Most private landlords can give a section 21 notice as a first step towards ending an assured shorthold tenancy. Most private renters have this type of tenancy.

A section 21 is sometimes called a ‘no fault’ notice as a landlord doesn’t need to give a reason for wanting the property back.

When the notice period ends a landlord can apply to a court for a possession order.

Why landlords use section 21

Landlords use section 21 for a variety of reasons. For example, if they want to:

  • move into the property themselves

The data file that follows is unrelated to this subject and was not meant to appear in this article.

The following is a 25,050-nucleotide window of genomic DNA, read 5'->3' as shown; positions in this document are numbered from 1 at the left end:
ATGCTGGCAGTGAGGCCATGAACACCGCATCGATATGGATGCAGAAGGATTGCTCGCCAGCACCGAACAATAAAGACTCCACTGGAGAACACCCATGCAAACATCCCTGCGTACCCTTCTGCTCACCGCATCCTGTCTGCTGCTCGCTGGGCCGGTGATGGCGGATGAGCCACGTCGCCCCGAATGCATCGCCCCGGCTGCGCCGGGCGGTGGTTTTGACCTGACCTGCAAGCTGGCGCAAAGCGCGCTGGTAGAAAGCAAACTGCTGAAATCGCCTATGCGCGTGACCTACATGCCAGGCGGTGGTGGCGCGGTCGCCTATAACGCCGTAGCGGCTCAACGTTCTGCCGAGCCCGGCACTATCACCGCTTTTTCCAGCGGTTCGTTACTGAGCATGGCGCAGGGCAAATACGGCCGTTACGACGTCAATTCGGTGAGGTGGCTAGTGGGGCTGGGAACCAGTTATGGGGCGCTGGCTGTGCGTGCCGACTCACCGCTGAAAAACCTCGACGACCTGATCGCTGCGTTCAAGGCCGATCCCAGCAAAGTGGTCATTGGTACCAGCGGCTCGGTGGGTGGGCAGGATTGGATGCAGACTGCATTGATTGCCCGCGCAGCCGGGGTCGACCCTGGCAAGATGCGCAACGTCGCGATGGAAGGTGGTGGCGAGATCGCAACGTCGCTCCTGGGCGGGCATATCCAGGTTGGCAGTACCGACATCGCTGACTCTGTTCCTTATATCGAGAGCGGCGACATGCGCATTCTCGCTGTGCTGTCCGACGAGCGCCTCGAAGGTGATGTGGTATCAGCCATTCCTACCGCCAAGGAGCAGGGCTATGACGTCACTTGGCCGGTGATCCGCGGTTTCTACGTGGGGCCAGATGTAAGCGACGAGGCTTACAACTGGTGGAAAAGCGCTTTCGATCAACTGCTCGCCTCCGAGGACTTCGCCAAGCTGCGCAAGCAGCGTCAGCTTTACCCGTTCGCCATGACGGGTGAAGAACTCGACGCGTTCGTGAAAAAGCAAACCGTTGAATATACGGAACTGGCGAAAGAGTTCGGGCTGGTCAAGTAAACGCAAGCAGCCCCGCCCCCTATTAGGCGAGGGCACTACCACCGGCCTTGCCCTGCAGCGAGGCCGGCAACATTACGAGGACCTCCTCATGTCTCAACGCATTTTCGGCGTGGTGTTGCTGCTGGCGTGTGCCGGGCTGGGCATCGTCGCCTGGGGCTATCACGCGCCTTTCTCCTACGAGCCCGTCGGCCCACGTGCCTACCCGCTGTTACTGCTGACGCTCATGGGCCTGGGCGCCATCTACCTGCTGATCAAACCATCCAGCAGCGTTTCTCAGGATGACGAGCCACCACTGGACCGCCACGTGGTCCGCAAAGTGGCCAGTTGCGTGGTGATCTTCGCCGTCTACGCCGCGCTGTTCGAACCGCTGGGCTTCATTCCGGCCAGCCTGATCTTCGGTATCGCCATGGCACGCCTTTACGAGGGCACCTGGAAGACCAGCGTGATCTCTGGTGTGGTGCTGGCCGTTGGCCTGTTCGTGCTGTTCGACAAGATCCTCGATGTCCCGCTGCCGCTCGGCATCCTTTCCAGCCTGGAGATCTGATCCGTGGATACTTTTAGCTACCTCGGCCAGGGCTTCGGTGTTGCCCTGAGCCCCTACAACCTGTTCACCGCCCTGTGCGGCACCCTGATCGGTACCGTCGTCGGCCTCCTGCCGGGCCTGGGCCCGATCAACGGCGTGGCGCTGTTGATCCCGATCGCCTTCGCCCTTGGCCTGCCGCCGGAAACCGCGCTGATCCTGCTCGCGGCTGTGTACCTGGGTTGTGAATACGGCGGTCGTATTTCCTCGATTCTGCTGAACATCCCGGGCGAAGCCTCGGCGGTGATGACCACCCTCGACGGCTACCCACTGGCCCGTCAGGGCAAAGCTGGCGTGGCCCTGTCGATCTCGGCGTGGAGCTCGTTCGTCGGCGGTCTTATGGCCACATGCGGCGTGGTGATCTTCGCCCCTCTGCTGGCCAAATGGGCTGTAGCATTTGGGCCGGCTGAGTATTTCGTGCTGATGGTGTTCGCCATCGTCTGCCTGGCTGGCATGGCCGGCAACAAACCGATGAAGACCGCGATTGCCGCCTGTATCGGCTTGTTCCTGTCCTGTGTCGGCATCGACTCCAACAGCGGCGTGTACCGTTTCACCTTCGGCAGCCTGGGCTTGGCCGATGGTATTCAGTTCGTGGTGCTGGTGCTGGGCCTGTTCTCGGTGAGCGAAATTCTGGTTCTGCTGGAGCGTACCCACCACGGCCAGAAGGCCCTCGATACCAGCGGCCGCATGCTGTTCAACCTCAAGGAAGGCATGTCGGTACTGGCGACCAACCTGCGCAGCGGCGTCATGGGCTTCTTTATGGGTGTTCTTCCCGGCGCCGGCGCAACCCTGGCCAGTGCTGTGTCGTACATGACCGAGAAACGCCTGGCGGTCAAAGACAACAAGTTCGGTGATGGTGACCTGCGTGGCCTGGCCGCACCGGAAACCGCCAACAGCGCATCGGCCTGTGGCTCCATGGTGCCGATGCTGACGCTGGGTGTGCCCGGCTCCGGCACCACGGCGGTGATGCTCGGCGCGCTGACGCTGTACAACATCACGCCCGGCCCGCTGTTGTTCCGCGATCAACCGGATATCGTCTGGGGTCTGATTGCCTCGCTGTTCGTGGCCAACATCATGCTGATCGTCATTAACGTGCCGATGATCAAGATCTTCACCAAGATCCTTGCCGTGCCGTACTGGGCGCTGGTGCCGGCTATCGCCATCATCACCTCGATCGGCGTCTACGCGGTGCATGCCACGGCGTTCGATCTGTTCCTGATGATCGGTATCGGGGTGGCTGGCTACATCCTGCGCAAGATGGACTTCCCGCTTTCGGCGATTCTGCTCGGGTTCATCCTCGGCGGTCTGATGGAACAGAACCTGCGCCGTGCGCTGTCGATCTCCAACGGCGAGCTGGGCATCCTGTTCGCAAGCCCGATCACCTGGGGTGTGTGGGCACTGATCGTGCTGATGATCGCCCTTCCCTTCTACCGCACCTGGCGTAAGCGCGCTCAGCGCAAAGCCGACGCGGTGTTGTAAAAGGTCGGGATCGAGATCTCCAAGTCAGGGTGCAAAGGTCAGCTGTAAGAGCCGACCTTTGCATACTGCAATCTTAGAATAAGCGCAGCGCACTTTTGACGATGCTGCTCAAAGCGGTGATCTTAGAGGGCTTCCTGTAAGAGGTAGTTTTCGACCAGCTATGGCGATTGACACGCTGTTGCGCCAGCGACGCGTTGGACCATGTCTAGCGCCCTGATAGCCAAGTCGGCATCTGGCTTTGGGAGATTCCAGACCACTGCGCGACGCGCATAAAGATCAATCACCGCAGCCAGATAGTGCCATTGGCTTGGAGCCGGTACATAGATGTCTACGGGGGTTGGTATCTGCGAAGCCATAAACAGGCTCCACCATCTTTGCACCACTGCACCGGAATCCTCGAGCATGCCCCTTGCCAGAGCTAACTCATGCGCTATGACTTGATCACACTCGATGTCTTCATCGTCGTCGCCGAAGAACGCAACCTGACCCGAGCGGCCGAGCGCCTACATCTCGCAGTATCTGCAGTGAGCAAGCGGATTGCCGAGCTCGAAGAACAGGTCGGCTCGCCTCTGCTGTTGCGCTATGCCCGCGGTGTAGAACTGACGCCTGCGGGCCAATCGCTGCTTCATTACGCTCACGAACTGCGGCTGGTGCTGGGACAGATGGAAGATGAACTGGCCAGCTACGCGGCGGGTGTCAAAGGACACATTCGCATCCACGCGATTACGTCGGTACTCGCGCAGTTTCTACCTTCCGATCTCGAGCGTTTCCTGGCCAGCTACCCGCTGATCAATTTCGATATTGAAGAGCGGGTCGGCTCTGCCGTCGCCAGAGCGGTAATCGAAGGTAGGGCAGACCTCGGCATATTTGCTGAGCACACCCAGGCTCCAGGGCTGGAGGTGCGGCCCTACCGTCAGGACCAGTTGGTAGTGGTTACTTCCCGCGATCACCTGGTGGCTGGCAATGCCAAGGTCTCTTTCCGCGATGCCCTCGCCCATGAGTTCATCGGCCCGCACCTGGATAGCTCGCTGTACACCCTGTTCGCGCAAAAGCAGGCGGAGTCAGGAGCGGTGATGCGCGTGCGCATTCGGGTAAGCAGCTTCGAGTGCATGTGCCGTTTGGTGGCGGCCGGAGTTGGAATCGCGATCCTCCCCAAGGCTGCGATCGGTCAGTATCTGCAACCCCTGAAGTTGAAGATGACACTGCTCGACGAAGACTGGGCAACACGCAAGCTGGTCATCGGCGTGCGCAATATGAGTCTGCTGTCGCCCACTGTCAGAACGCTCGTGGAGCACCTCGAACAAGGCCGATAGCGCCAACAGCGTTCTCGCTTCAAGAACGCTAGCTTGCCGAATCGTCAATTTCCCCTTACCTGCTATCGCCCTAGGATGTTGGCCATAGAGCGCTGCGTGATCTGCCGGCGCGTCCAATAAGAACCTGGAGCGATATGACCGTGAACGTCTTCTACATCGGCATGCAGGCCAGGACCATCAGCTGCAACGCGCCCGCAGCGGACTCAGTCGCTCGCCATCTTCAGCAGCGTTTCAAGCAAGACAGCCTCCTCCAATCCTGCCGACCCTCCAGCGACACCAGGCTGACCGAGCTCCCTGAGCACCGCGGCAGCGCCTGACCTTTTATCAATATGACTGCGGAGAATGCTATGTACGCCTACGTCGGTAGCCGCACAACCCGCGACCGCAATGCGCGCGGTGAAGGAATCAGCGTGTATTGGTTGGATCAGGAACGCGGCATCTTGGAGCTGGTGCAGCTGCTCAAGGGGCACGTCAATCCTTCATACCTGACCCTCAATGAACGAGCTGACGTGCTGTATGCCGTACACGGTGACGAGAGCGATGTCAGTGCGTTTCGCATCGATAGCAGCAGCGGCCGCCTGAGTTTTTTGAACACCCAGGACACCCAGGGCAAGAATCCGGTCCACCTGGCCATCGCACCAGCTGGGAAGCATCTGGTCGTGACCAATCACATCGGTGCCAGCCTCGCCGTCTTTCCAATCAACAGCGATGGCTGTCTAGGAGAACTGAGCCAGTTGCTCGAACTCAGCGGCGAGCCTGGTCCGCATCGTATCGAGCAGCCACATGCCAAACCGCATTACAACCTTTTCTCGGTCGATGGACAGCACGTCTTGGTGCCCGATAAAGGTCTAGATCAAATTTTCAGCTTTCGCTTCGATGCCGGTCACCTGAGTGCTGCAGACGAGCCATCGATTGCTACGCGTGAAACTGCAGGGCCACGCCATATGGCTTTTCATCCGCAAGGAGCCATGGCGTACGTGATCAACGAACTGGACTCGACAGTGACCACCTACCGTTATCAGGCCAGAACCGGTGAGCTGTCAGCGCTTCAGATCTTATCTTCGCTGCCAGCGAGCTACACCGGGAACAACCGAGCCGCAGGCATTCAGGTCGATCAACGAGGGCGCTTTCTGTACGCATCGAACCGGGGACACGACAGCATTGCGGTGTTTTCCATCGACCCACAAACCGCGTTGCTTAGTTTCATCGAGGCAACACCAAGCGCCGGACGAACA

• sell the property without a tenant living there

Some landlords use section 21 because they don’t want to deal with repairs when the tenant complains.

You might also [as a landlord] issue a section 21 if your tenant owes rent or, as a landlord, you are worried that your tenant might fall into arrears.

Stopping a section 21 eviction

A tenant may be able to persuade a landlord to stay. For example, if a tenant was able to make an agreement to repay any arrears.

A tenant can only ask the court to stop the eviction if the section 21 notice is not valid. More about how to complete a successful Section 21 within the TLA Document – Section 21 >

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